Safe Apple Cider Vinegar Use for Dogs
As a person who loves, trusts, and knows the benefits of holistic remedies, my kitchen is my pharmacy. No really, it is. I have long encouraged the use of turmeric for pets’ (and peoples’) inflammation, and have found that apple cider vinegar is fantastic for a variety of issues from infections and fleas to dandruff.
Despite what you may have heard, organic apple cider vinegar can be a healthy, safe alternative to some of the more invasive flea medications and antibiotics.
What does ACV treat?
Apple cider vinegar (ACV) has been touted as a miracle cure. Some people believe that ACV can cure cancer or burn belly fat, while the FDA holds their stance that ACV does not have any nutritional value. But the truth lies somewhere in the middle of the spectrum. ACV has antibacterial and antifungal properties, which makes it a great solution for a variety of issues.
Raw, organic ACV can help:
- Eliminate and prevent flea infestations
- Treat UTIs
- Clear up certain skin infections
- Treat yeast infections
- Clean ears and prevent ear infections or itchy ears
- Eliminate tear stains
- Boost the immune system
This is not an exhaustive list. New uses for ACV are being discovered every day. When used in conjunction with other holistic treatments, ACV can pack a punch. ACV creates an acidic environment where yeast cannot grow, and it can kill bacteria.
How do I use ACV for my dog?
ACV can be ingested orally or used topically, or both depending on your pet’s specific need.
To treat itchy skin, fleas, yeast and urinary tract infections, put 1-2 tablespoons of ACV into your dog or cat’s drinking water. The taste is not fantastic, so you might notice your pet avoiding their water at first, but keep at it. They will get used to the taste. You can adjust and put just a few drops in to start.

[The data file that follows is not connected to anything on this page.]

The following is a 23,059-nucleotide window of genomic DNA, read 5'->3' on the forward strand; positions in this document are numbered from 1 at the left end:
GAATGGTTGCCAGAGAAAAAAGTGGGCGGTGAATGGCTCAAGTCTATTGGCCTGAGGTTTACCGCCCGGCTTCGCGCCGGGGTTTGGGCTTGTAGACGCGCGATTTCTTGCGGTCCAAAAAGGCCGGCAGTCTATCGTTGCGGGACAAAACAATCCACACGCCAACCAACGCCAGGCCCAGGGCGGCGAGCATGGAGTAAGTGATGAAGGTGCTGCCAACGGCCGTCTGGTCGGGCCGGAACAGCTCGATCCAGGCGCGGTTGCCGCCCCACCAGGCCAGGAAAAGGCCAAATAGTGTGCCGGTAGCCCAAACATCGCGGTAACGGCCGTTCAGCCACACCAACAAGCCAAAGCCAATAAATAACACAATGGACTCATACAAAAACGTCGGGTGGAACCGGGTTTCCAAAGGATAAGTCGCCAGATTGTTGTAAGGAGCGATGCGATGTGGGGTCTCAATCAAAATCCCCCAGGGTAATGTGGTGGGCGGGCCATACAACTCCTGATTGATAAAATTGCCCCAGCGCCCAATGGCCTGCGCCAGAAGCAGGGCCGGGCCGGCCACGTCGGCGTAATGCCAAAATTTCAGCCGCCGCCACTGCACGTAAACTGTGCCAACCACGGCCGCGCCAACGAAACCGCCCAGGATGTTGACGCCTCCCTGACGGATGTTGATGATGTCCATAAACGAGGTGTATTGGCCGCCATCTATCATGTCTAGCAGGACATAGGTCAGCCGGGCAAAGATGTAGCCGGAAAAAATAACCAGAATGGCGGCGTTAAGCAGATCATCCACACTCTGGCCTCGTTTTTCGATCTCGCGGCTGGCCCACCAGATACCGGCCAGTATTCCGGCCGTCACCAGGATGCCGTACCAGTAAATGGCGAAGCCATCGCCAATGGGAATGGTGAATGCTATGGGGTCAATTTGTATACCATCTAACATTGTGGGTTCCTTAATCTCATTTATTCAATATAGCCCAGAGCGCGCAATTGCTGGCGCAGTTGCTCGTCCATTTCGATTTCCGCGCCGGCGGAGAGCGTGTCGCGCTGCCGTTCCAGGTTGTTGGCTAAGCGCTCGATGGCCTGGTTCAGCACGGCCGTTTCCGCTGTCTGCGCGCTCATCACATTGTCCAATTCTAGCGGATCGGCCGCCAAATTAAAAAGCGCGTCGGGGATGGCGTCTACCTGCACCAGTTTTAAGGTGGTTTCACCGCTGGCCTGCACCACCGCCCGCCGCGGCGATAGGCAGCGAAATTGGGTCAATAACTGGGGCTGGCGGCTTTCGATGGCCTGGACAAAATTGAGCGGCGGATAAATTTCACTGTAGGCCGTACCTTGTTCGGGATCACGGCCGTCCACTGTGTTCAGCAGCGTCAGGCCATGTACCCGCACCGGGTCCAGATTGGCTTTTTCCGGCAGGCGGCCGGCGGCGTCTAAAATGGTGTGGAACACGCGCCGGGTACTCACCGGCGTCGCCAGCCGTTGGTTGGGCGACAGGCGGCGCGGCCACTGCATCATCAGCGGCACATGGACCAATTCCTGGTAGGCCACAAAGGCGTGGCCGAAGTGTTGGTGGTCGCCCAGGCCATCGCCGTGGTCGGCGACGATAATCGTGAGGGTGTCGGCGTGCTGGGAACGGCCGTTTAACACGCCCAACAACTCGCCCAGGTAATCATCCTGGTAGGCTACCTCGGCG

For topical applications, it is always recommended that you do a 50/50 mix of ACV and purified water. This mixture can be put directly into the ears to clean and treat ear infections and rubbed onto irritated areas of the skin.
If your pet has an open wound, DO NOT spray ACV into it. It will burn and cause unnecessary pain. It is safer to put ACV in water for pets with potentially open, exposed wounds.
Fleas and ticks HATE the taste and smell of ACV, so putting it in their water makes your dog’s skin less tasty to fleas, and applying it topically can cause the fleas already on the skin to abandon ship. Do a 50/50 mix of ACV and purified water with a few drops of lavender or citronella oil, shake up, and spray directly onto the coat to eliminate fleas.
Is it safe?
ACV is a combination of apples and water. Both of which are perfectly safe for dogs and cats to ingest. Because ACV has antibacterial properties, if used too much it can cause some of the good flora in the gut to decrease, so you may want to incorporate a probiotic into your dog’s diet if you notice him having diarrhea or unusual stool.
Always monitor your pet’s reaction to any new treatment, as you may need to use more or less depending on their individual needs. If your dog is already suffering from too much acid, ACV may not help.
ACV works best in conjunction with other holistic methods, like CBD oil. You should always try to get to the root cause of the issue and discuss it with your vet, as environmental or food changes may need to be made.
About Angela Ardolino:
With over 25 years of experience caring for animals, Angela Ardolino is the founder and CEO of CBD Dog Health and House of Alchemy, LLC, a company dedicated to cultivating and processing the purest medical cannabis products, with the lowest environmental impact, for humans and pets. Ardolino is active in Women Grow and United for Care, and she holds a professional certification in Medical Cannabis for therapeutic use from the University of Vermont College of Medicine. Ardolino is the co-owner of Beautify the Beast, a grooming salon in the Tampa Bay Area. Ardolino is also the mother of three dogs, Nina, Odie, and Jolene, as well as 23 ducks, 19 chickens, 9 geese, 1 bunny and a pig at her rescue farm, Fire Flake Farm. For more information, visit www.angelaardolino.com/.